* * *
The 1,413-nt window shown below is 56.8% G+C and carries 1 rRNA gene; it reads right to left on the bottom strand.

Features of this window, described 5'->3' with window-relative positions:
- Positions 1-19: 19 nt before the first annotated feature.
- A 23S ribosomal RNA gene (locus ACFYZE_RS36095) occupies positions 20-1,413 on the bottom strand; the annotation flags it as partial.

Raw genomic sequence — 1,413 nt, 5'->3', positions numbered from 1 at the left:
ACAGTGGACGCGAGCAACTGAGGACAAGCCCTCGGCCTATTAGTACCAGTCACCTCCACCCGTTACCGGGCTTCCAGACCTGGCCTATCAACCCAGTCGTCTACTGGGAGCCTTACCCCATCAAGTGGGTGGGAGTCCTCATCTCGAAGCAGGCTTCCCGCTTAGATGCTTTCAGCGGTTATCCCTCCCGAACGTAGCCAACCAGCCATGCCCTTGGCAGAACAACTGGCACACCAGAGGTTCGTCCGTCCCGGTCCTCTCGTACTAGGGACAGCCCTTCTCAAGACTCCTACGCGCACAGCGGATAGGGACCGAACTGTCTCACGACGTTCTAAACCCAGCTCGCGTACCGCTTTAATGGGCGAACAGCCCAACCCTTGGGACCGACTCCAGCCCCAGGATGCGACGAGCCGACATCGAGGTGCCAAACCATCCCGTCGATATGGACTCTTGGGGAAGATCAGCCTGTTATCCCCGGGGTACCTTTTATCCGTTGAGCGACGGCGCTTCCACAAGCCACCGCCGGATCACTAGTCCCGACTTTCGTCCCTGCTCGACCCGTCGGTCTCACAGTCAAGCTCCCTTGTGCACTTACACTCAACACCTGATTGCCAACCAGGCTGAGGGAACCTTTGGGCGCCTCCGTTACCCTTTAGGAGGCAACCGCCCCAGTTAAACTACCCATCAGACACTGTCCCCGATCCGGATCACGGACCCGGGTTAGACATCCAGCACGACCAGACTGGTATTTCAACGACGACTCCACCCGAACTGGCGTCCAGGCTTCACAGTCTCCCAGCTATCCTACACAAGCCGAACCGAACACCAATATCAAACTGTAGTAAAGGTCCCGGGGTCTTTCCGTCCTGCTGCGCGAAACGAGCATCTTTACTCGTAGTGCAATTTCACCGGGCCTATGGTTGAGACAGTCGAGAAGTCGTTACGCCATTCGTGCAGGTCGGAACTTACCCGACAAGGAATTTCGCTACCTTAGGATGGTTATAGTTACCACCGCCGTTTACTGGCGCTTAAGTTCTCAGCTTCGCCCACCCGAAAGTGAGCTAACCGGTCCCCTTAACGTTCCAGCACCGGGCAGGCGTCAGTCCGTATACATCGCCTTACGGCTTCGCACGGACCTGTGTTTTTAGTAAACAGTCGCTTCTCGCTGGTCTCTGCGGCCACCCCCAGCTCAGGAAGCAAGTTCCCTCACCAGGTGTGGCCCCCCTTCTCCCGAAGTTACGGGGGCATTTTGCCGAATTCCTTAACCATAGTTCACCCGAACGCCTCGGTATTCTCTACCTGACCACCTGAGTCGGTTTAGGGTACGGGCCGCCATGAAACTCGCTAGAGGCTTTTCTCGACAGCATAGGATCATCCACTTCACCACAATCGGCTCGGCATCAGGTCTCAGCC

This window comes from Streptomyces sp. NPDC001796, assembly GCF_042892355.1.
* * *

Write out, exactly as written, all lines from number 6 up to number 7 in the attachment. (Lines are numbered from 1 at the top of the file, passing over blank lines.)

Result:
ACAGTGGACGCGAGCAACTGAGGACAAGCCCTCGGCCTATTAGTACCAGTCACCTCCACCCGTTACCGGGCTTCCAGACCTGGCCTATCAACCCAGTCGTCTACTGGGAGCCTTACCCCATCAAGTGGGTGGGAGTCCTCATCTCGAAGCAGGCTTCCCGCTTAGATGCTTTCAGCGGTTATCCCTCCCGAACGTAGCCAACCAGCCATGCCCTTGGCAGAACAACTGGCACACCAGAGGTTCGTCCGTCCCGGTCCTCTCGTACTAGGGACAGCCCTTCTCAAGACTCCTACGCGCACAGCGGATAGGGACCGAACTGTCTCACGACGTTCTAAACCCAGCTCGCGTACCGCTTTAATGGGCGAACAGCCCAACCCTTGGGACCGACTCCAGCCCCAGGATGCGACGAGCCGACATCGAGGTGCCAAACCATCCCGTCGATATGGACTCTTGGGGAAGATCAGCCTGTTATCCCCGGGGTACCTTTTATCCGTTGAGCGACGGCGCTTCCACAAGCCACCGCCGGATCACTAGTCCCGACTTTCGTCCCTGCTCGACCCGTCGGTCTCACAGTCAAGCTCCCTTGTGCACTTACACTCAACACCTGATTGCCAACCAGGCTGAGGGAACCTTTGGGCGCCTCCGTTACCCTTTAGGAGGCAACCGCCCCAGTTAAACTACCCATCAGACACTGTCCCCGATCCGGATCACGGACCCGGGTTAGACATCCAGCACGACCAGACTGGTATTTCAACGACGACTCCACCCGAACTGGCGTCCAGGCTTCACAGTCTCCCAGCTATCCTACACAAGCCGAACCGAACACCAATATCAAACTGTAGTAAAGGTCCCGGGGTCTTTCCGTCCTGCTGCGCGAAACGAGCATCTTTACTCGTAGTGCAATTTCACCGGGCCTATGGTTGAGACAGTCGAGAAGTCGTTACGCCATTCGTGCAGGTCGGAACTTACCCGACAAGGAATTTCGCTACCTTAGGATGGTTATAGTTACCACCGCCGTTTACTGGCGCTTAAGTTCTCAGCTTCGCCCACCCGAAAGTGAGCTAACCGGTCCCCTTAACGTTCCAGCACCGGGCAGGCGTCAGTCCGTATACATCGCCTTACGGCTTCGCACGGACCTGTGTTTTTAGTAAACAGTCGCTTCTCGCTGGTCTCTGCGGCCACCCCCAGCTCAGGAAGCAAGTTCCCTCACCAGGTGTGGCCCCCCTTCTCCCGAAGTTACGGGGGCATTTTGCCGAATTCCTTAACCATAGTTCACCCGAACGCCTCGGTATTCTCTACCTGACCACCTGAGTCGGTTTAGGGTACGGGCCGCCATGAAACTCGCTAGAGGCTTTTCTCGACAGCATAGGATCATCCACTTCACCACAATCGGCTCGGCATCAGGTCTCAGCC

This window comes from Streptomyces sp. NPDC001796, assembly GCF_042892355.1.